As you’ll figure out from my blog, I’m pretty attached to old-fashioned puddings and treats – particularly those I grew up with. Sago pudding, with its comforting sweet custardy texture and delicious gelatinous sago pearls was always a favourite in our family. We kids used to call sago ‘fish eyes’ – hardly an appealing description, but we loved it regardless.
Mum’s had her recipe for sago pudding for donkey’s years – has no idea where she got it from but, as chance would have it, I found virtually the same recipe on Bite.co.nz. What I love about this version is that it has a caramel flavour thanks to the addition of brown sugar. It’s also very creamy in texture, due to the higher proportion of milk to sago – I’m really not a fan of claggy sago-heavy puddings.
I pretty much stuck to the original recipe, though added vanilla for extra flavour, reduced the sugar a wee bit, and scaled up the ingredient portions to ensure there was enough for five dyed-in-the-wool pudding eaters (our motto: If you’re gonna ‘do’ pudding, do it properly). I also added some cream in with the milk for an even creamier version, which seemed to go down very well.
This particular version separates out the egg whites from the yolks, making for a lighter, frothy pudding. However, I’m just as sold on the quicker alternative of adding the whole eggs in, which makes for a denser, creamier outcome. The recipe below includes both alternatives, so try them both out and decide which you prefer.
It may be old-fashioned, and you might even call it ‘simple’, but this sago pudding is satisfying to its core for kids of all ages! Enjoy!
CARAMEL SAGO PUDDING
- 1/2 cup unpacked brown sugar
- 3 tbsp unsalted butter
- 1/4 tsp salt
- 30.4 fl oz whole milk (I used 20.2 fl oz milk and 10.1 fl oz cream)
- 3 tbsp sago pearls
- 3 large eggs
- 1 tsp pure vanilla extract
- Place the brown sugar, butter and salt in a large saucepan (you want the mixture to only half fill the pan) over moderately high heat until it melts and combines. Boil for one minute.
- Carefully stir in milk and sago (don’t worry if the caramel seizes and hardens – it will melt again as the mixture heats back up).
- Turn down the heat to low and cook at a gentle simmer (stirring constantly so that the sago doesn’t catch and burn at the bottom) until the sago pearls become translucent – they can still have tiny pin points of white at their centre. This will take 25-30 minutes. Occasionally scoop up the sago pearls with a dessert spoon to check for doneness. If any sago pearls clump together, you can easily separate them by gently poking the clump with a spatula or spoon.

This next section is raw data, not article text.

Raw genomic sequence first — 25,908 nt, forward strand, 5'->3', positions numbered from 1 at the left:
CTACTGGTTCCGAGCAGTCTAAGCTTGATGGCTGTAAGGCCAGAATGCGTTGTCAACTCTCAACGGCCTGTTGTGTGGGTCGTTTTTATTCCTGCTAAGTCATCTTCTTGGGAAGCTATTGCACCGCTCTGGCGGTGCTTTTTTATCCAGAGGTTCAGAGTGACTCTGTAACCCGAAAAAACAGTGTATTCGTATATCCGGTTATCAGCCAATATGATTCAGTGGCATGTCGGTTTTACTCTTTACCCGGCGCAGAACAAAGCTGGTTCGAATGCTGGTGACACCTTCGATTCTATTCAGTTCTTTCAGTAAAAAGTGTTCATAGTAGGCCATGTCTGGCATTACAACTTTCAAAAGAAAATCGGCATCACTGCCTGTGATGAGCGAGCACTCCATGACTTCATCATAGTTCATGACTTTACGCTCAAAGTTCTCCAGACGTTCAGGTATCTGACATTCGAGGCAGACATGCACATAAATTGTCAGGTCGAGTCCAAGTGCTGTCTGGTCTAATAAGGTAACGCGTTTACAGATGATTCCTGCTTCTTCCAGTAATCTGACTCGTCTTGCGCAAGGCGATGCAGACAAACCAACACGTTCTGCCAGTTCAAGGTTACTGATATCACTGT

- When the sago is translucent and the mixture has thickened, take off heat.
Continue with either version 1 or 2 below:
- VERSION 1: Separate eggs. Whisk egg yolks until frothy and add a little of the hot sago mixture into the yolks in a fine stream, while whisking, to temper the eggs (i.e. ensure they don’t cook). Then pour the tempered egg mixture back into the saucepan with the sago mixture and whisk to combine. Place pan back on the heat for one further minute, whisking constantly, but don’t let it boil or the eggs will curdle. Take off the heat, place the pan in a water bath, whisking for another minute, and then stir in the vanilla extract. Whisk the egg whites until they are firm, but the peaks fall (i.e. not stiff). Using a metal spoon, fold the egg whites into the sago mixture.
- VERSION 2: Whisk whole eggs until frothy and add a little of the hot sago mixture into the eggs in a fine stream, while whisking, to temper the eggs (i.e. ensure they don’t cook). Then pour the tempered egg mixture back into the saucepan with the sago mixture and whisk to combine. Place pan back on the heat for one further minute, but don’t let it boil or the eggs will curdle. Take off the heat, place the pan in a water bath, whisking for another minute, and then stir in the vanilla extract.
To continue for both versions:
- Let the mixture cool a little (whisking from time to time to avoid a skin forming on top) before spooning into individual dishes. The pudding can be eaten warm, at room temperature or chilled from the fridge.
- Serve with dollops of softly whipped cream and a sprinkling of cinnamon.
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